Given a traceclass operator A on a Hilbert space, one hopes to compute its trace as in finite dimensions by summing the diagonal entries < A e_i, e_i> over an orthonormal basis e_i. Lidskii's theorem makes this idea rigorous and, applied to integral operators, frequently allows to compute the trace as the integral of the kernel k(x,y)
over the diagonal x=y. 
 Dyadic characterizations of function spaces 
 The LittlewoodPaley inequality (Section 5 of Chapter 4) characterizes the Lp (and Sobolev) norm of a function f in terms of the components of f with frequency 2^j. Similar characterizations are available for most of the classical function spaces such as Höldercontinuous functions. They allow for a unified approach to these spaces and are immensely useful to study their fine properties, such as embedding and restriction theorems, and the solutions to PDE. 
 Topics on pseudodifferential operators 
 Pseudodifferential operators (e.g. functions of a differential operator) will be briefly discussed later in the course. This project would discuss further aspects of the theory, either analytic or more geometric. 
 The index of a Fredholm operator

 Fredholm operators are operators which are invertible up to a compact operator, e.g. compact perturbations of the identity. They have finite dimensional kernels and cokernels, and the difference of these dimensions is called the index. The project looks at the basic properties of this invariant. 
 The index of elliptic operators on the circle

 This project continues the previous one by studying pseudodifferential operators on a particularly simple manifold, the circle (it can also be combined with the previous one). The main aim is to show that elliptic operators on the circle are Fredholm and that the index can be computed from the symbol.

 Topics on Fourier analysis on abelian groups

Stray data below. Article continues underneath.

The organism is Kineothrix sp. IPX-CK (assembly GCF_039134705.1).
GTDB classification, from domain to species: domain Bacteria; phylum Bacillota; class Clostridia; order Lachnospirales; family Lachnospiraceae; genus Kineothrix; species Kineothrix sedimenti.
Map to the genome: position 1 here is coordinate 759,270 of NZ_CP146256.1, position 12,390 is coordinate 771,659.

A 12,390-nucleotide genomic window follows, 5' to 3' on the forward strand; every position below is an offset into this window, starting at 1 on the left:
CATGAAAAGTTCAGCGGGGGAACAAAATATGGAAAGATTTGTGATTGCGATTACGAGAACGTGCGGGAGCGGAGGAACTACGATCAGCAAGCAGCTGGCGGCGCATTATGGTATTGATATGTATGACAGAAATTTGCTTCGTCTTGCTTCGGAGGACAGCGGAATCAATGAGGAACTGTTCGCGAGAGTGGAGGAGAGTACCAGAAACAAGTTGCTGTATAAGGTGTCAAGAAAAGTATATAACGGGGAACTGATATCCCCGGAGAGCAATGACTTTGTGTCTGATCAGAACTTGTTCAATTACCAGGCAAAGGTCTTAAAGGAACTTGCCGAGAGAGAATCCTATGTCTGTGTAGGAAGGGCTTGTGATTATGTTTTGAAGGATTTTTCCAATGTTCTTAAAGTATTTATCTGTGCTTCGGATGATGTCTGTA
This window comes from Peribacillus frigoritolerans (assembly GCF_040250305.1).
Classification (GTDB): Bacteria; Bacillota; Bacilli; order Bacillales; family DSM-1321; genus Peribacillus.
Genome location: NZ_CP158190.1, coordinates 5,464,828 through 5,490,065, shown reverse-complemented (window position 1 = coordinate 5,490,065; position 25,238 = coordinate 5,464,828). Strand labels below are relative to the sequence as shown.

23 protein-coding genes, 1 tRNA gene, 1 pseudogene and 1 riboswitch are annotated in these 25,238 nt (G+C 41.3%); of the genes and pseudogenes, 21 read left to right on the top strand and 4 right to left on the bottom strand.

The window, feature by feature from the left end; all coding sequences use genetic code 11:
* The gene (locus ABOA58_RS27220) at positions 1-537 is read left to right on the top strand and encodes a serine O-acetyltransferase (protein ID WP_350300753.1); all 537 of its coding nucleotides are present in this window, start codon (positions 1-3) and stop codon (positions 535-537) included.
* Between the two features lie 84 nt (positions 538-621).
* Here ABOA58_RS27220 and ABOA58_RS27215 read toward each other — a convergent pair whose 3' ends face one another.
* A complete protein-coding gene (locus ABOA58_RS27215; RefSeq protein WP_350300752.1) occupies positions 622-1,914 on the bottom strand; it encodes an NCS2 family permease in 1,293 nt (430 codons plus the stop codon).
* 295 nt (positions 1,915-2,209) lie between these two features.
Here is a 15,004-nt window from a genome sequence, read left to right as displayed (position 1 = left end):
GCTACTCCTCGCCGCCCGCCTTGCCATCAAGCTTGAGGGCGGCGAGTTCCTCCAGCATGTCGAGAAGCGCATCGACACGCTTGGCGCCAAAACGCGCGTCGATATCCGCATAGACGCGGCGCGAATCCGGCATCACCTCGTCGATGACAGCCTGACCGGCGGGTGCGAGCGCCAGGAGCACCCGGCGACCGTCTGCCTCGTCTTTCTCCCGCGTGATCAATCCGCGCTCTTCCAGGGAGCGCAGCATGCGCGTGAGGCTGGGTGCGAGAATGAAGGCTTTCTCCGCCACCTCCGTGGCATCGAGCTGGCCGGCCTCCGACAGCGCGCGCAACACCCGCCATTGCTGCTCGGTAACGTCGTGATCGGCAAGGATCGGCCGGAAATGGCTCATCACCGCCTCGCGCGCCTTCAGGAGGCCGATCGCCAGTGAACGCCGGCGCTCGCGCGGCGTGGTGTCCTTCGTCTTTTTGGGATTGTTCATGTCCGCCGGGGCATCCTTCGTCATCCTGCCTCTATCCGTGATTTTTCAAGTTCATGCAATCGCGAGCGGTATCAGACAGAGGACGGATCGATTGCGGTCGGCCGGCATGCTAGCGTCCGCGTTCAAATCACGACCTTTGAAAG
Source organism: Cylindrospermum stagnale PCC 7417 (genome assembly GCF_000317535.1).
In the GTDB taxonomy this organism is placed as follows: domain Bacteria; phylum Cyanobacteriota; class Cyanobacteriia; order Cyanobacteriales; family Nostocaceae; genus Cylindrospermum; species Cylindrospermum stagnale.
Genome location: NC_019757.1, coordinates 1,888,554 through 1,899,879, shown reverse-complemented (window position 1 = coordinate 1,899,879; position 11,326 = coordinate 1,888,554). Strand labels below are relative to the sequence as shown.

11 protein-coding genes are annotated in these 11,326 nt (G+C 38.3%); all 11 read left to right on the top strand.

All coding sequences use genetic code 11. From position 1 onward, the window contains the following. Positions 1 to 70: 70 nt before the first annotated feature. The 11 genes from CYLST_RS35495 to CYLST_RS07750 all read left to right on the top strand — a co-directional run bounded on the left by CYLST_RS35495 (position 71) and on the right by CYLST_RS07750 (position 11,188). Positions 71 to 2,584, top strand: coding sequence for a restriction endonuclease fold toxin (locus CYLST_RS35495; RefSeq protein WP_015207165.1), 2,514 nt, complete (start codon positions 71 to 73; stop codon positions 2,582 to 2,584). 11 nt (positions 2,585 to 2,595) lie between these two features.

Fourier analysis on locally compact abelian groups will be discussed at the end of the term. This project would expand on further aspects of your choice. 
 Existence of the Haar measure on LCA groups 
 On locally compact abelian groups there is a simple, functional analytic proof for the existence of an invariant Radon measure. Based on these notes. 
 Poisson summation formula 
 The classical Poisson summation formula is an identity connecting sums over a lattice of a function to similar sums over the dual lattice of the Fourier transform. It proves useful whereever such sums arise, e.g. for sampling theorems, identities of theta and similar number theoretic functions, solid state physics etc. This project intends to prove the formula for LCA groups and outline some applications. Based e.g. on A. Deitmar, S. Echterhoff, Principles of Harmonic Analysis. 
 Fourier methods in additive combinatorics 
 The Fourier transform on groups such as Z, Z/NZ or R/Z is a crucial tool in additive combinatorics and related aspects of number theory: The Fourier transform of the indicator function of a set A contains information about the structure and size of A. For example, do the prime numbers contain arbitrarily long arithmetic progressions? How many? Given A, what can we say about A+A+A or A*A*A? Based on T. Tao, V. Vu, Additive Combinatorics, Ch. 4, and related notes.

 Further topics 
 It is unlikely that we have time to talk about much of Chapters 6, 7 and 8 in Tao's notes. Feel free to choose one of the topics as a project.